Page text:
Almost a year to the day of an accident that claimed the life of a Lancaster woman, an eerily similar scenario occurred Thursday on the Hal Rogers Parkway.
Near disaster was diverted as a 911 call was made reporting a car was travelling on two rims on the Hal Rogers Parkway around 7:15 a.m.
Units with the Clay County Sheriff’s Department and Manchester City Police found a silver car with flats on the passenger side.
They found the vehicle near the 16-mile-marker and was able to get it to stop, according to sheriff’s department public affairs officer Trent Baker.
They approached the vehicle to find an elderly woman behind the wheel of the vehicle that had no rubber on either rim on the passenger side. They attempted to talk to the woman, but she would not respond, only staring straight ahead.
After numerous attempts to no avail, they attempted to open the doors but found they were locked.
Deputies were forced to break out a side window of the car to offer the woman aid.
The woman was very disoriented and had no idea where she was at. Upon a search of her purse, they found her identification.
“Her name is Mary Peters and she’s from Toledo, Ohio,” Baker said. “Dispatch immediately contacted her family.”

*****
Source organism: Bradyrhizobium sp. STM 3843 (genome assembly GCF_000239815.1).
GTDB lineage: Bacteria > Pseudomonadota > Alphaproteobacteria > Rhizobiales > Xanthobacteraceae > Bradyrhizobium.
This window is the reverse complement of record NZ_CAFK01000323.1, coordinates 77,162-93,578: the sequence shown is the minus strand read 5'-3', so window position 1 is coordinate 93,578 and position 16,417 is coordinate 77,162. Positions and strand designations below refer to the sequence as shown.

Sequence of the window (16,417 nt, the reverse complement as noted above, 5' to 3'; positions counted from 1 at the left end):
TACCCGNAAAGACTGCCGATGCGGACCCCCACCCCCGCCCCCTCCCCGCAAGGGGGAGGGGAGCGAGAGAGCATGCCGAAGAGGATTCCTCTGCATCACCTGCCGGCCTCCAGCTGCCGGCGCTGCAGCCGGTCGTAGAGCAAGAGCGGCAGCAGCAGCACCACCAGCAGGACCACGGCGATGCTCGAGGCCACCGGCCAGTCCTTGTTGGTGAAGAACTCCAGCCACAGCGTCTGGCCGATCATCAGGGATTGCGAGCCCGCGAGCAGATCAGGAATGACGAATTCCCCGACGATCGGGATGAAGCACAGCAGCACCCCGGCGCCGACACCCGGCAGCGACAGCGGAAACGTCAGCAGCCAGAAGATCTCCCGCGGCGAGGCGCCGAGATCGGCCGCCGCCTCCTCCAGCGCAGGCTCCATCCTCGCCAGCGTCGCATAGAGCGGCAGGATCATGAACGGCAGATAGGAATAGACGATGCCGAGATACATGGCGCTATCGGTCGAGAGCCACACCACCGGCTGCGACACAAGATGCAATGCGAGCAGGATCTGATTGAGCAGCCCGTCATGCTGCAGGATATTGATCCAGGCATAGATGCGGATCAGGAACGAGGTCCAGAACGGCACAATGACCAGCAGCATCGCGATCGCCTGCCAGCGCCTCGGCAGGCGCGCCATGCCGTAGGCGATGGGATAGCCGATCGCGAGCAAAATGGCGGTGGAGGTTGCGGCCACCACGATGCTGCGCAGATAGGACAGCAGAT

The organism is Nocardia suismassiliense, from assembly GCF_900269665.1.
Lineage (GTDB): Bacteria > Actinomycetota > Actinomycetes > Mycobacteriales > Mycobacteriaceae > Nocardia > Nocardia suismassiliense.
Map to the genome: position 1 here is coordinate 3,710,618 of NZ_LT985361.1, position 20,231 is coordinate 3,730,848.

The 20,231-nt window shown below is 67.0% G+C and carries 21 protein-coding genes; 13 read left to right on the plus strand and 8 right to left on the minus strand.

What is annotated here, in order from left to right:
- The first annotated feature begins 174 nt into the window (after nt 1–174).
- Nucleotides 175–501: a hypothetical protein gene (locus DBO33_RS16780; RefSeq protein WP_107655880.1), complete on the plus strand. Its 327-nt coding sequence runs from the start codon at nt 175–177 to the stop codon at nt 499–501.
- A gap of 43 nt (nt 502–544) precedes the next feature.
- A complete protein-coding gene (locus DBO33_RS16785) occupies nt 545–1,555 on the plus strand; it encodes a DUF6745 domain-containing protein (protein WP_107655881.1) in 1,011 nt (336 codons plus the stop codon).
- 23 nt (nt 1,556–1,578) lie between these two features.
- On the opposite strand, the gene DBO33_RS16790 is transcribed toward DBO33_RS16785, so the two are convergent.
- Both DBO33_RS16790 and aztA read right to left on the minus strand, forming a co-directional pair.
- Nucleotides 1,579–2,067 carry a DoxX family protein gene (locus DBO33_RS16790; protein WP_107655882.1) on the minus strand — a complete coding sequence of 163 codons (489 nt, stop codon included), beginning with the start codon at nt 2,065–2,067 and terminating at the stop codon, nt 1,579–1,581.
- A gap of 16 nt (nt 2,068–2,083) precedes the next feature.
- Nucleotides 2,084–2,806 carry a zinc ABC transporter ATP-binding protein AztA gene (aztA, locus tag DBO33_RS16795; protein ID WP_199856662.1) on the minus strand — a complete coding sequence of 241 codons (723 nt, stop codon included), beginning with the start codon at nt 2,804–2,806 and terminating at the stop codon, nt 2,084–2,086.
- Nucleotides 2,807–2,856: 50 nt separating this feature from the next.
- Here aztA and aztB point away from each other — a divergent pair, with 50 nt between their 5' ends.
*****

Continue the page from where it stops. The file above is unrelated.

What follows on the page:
Family members say Peters has severe mental issues and they had no idea she had left home.
“She has no connection to Manchester whatsoever according to her family,” Baker said. “They had no idea why or how she made her way here and had no connections to Manchester or Clay County.”
According to Google Maps, Toledo, Ohio is at the most northern point of the state at Lake Erie. The trip from Toledo to Manchester is 403 miles and estimated at seven hours and six minutes.
Mrs. Peters was taken to AdventHealth for treatment and family members came to Manchester to return her home.
On November 20th, 2019, Karen Arnold, 62, of Lancaster, left her home to go to Wal-Mart. Later that afternoon rescue workers removed Mrs. Arnold from a one-vehicle accident on Ky. 80 where she crashed her car into Horse Creek.
Arnold later died from injuries she received that same day.
Like the Peters family, Arnold’s family said they had no idea why she was in Manchester and they had no connection to Clay County. Lancaster is 69 miles from Manchester.
Sheriff Patrick Robinson said he’s seen a lot in his years of law enforcement but nothing as similar as this.
“To have two women, disoriented with no connections to Clay, arrive nearly a year apart to the day in our town is unimaginable,” he said. “I’m thankful our officers were able to see today’s situation end with no injuries or loss of life.”